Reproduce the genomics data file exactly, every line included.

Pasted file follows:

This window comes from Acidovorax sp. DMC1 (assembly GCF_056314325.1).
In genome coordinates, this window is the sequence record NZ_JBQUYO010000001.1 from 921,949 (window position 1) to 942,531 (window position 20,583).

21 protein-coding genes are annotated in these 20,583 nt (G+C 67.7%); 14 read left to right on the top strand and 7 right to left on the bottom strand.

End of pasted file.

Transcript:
This window comes from Acidovorax sp. DMC1 (assembly GCF_056314325.1).
In genome coordinates, this window is the sequence record NZ_JBQUYO010000001.1 from 921,949 (window position 1) to 942,531 (window position 20,583).

21 protein-coding genes are annotated in these 20,583 nt (G+C 67.7%); 14 read left to right on the top strand and 7 right to left on the bottom strand.